fandango_2016['fandango'].value_counts(normalize = True).sort_index() * 100
```

Out[45]:

In 2016, very high ratings (4.5 and 5 stars) had significantly lower percentages compared to 2015. In 2016, under 1% of the movies had a perfect rating of 5 stars, compared to 2015 when the percentage was close to 7%. Ratings of 4.5 were also more popular in 2015 — there were approximately 13% more movies rated with a 4.5 in 2015 compared to 2016.

The minimum rating is also lower in 2016 — 2.5 instead of 3 stars, the minimum of 2015. There clearly is a difference between the two frequency distributions.

For some other ratings, the percentage went up in 2016. There was a greater percentage of movies in 2016 that received 3.5 and 4 stars, compared to 2015. 3.5 and 4.0 are high ratings and this challenges the direction of the change we saw on the kernel density plots.

Let's take a couple of summary metrics to get a more precise picture about the direction of the change. In what follows, we'll compute the mean, the median, and the mode for both distributions and then use a bar graph to plot the values.

In [47]:

```
mean_2015 = fandango_2015['Fandango_Stars'].mean()
mean_2016 = fandango_2016['fandango'].mean()
median_2015 = fandango_2015['Fandango_Stars'].median()
median_2016 = fandango_2016['fandango'].median()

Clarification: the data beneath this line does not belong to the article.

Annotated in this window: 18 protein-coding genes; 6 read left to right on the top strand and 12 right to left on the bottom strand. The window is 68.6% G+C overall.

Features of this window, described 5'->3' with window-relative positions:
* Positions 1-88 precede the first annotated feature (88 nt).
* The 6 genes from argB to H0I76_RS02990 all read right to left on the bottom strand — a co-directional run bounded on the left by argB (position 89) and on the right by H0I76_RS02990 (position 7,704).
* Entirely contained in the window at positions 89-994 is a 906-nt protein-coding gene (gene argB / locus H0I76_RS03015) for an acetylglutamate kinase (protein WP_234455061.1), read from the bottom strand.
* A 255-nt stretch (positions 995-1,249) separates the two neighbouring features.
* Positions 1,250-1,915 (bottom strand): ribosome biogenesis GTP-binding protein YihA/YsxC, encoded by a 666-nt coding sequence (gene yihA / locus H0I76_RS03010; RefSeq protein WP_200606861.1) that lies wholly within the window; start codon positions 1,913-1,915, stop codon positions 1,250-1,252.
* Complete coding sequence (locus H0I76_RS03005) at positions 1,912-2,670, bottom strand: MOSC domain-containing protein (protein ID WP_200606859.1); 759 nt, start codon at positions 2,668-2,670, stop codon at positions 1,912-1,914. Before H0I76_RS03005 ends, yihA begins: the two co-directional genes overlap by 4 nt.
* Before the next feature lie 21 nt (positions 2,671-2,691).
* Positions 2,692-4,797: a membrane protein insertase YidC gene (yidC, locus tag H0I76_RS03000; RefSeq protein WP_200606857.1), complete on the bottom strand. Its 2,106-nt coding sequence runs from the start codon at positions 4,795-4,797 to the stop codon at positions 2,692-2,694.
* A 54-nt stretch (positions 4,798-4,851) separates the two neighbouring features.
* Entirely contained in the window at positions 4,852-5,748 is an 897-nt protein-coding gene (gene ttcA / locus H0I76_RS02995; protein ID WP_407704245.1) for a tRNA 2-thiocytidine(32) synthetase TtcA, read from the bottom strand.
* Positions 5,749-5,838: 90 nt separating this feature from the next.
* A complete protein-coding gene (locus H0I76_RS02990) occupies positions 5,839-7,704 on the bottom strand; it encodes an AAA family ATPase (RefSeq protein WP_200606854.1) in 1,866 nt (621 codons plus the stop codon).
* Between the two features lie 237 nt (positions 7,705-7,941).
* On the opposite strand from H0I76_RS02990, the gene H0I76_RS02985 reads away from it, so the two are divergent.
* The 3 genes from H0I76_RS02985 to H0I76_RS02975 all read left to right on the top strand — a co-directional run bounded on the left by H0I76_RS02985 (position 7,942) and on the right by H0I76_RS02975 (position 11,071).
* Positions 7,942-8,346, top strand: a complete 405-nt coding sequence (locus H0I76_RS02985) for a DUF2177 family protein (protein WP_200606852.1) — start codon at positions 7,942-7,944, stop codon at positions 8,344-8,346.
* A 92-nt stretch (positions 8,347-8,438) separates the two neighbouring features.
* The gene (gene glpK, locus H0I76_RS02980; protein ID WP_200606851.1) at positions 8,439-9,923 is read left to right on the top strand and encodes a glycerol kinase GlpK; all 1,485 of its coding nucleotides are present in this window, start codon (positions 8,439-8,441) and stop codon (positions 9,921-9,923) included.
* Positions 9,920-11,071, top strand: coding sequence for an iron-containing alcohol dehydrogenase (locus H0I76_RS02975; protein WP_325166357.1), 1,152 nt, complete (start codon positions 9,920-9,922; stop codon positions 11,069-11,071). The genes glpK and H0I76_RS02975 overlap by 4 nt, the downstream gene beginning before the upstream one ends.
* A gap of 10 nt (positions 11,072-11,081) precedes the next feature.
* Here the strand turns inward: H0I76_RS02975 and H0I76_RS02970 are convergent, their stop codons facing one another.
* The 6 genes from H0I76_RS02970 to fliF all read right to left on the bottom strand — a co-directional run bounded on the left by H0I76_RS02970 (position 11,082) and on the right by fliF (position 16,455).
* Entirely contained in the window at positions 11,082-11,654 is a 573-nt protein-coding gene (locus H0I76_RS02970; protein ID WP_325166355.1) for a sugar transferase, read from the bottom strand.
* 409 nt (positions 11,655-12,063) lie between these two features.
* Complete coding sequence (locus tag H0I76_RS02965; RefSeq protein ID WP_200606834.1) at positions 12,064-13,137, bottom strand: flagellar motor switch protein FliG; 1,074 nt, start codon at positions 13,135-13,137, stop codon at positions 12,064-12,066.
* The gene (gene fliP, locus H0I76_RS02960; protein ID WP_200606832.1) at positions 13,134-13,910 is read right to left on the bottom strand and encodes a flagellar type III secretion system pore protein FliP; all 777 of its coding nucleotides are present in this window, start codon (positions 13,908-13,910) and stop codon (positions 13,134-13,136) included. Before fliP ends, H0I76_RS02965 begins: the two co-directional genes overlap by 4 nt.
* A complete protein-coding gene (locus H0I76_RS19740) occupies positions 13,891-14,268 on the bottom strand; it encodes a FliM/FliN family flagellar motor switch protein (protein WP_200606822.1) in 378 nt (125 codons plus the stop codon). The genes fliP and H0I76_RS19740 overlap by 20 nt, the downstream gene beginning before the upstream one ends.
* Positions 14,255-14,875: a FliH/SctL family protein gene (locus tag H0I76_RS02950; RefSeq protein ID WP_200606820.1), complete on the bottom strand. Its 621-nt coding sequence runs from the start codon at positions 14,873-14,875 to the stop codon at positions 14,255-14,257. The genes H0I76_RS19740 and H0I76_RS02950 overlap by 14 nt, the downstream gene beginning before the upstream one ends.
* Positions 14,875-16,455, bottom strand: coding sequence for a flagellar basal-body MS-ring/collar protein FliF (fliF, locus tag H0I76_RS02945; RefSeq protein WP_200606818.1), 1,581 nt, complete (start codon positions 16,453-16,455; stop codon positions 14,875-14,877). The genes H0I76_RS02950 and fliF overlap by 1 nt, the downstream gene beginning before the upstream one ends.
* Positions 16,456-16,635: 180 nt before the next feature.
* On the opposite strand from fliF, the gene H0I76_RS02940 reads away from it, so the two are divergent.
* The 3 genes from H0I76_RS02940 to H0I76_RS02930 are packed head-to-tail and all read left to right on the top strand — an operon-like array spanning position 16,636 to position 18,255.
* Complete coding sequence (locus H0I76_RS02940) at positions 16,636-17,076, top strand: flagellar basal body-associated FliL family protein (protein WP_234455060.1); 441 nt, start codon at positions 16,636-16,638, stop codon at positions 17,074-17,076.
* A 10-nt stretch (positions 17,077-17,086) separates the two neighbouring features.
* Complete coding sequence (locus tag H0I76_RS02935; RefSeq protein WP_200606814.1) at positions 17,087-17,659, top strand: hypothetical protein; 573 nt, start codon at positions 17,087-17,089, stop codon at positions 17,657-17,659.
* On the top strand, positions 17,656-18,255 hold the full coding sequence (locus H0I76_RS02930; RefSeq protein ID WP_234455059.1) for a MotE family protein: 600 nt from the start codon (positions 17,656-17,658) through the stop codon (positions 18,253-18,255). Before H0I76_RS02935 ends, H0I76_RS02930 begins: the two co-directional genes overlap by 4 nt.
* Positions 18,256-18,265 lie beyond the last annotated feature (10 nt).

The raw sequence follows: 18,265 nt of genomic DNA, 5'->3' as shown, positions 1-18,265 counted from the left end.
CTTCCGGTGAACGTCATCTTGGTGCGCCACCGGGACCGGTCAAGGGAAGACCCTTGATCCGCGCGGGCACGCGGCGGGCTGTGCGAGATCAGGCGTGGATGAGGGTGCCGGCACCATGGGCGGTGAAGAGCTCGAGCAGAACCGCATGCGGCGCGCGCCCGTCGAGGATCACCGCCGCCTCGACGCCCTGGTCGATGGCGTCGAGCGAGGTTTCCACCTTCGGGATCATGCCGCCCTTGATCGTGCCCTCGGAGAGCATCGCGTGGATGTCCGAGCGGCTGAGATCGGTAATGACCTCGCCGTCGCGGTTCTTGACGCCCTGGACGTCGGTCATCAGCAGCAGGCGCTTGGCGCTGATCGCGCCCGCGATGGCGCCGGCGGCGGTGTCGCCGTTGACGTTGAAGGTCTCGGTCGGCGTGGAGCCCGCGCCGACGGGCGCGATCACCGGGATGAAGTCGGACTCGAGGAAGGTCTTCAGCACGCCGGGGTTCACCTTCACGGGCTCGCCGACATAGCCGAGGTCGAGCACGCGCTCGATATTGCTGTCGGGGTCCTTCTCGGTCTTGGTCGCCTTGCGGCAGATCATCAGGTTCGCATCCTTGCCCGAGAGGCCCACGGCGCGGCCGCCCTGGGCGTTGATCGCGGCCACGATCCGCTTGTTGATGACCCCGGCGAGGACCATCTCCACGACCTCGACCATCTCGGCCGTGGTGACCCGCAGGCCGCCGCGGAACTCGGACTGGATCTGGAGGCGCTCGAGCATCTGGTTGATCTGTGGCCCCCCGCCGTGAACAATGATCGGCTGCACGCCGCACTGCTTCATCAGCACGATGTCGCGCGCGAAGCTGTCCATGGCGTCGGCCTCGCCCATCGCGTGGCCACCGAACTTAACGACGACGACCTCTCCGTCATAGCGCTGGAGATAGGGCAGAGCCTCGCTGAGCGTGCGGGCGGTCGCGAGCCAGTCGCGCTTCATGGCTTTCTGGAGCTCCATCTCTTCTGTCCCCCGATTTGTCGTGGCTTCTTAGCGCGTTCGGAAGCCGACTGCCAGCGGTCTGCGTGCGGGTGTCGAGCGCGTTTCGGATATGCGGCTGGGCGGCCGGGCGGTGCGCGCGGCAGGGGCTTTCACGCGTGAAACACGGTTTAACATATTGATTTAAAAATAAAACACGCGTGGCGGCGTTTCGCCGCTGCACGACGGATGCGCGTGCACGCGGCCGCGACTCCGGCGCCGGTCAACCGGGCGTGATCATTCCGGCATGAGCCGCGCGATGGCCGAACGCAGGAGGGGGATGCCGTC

mode_2015 = fandango_2015['Fandango_Stars'].mode()[0]
mode_2016 = fandango_2016['fandango'].mode()[0]
summary = pd.DataFrame()
summary['2015'] = [mean_2015, median_2015, mode_2015]
summary['2016'] = [mean_2016, median_2016, mode_2016]
summary.index = ['mean', 'median', 'mode']
print(summary)
```

In [49]:

```
plt.style.use('fivethirtyeight')
summary['2015'].plot.bar(color = '#0066FF', align = 'center', label = '2015', width = .25)
summary['2016'].plot.bar(color = '#CC0000', align = 'edge', label = '2016', width = .25,
rot = 0, figsize = (8,5))
plt.title('Comparing summary statistics: 2015 vs 2016', y = 1.07)
plt.ylim(0,5.5)
plt.yticks(arange(0,5.1,.5))
plt.ylabel('Stars')
plt.legend(framealpha = 0, loc = 'upper center')
plt.show()
```

The mean rating was lower in 2016 with approximately 0.2. This means a drop of almost 5% relative to the mean rating in 2015.

In [50]:

```
(summary.loc['mean'][0] - summary.loc['mean'][1]) / summary.loc['mean'][0]
```

Out[50]:

While the median is the same for both distributions, the mode is lower in 2016 by 0.5. Coupled with what we saw for the mean, the direction of the change we saw on the kernel density plot is confirmed: on average, popular movies released in 2016 were rated slightly lower than popular movies released in 2015.

Our analysis showed that there's indeed a slight difference between Fandango's ratings for popular movies in 2015 and Fandango's ratings for popular movies in 2016. We also determined that, on average, popular movies released in 2016 were rated lower on Fandango than popular movies released in 2015.

We cannot be completely sure what caused the change, but the chances are very high that it was caused by Fandango fixing the biased rating system after Hickey's analysis.

In [ ]:

```
```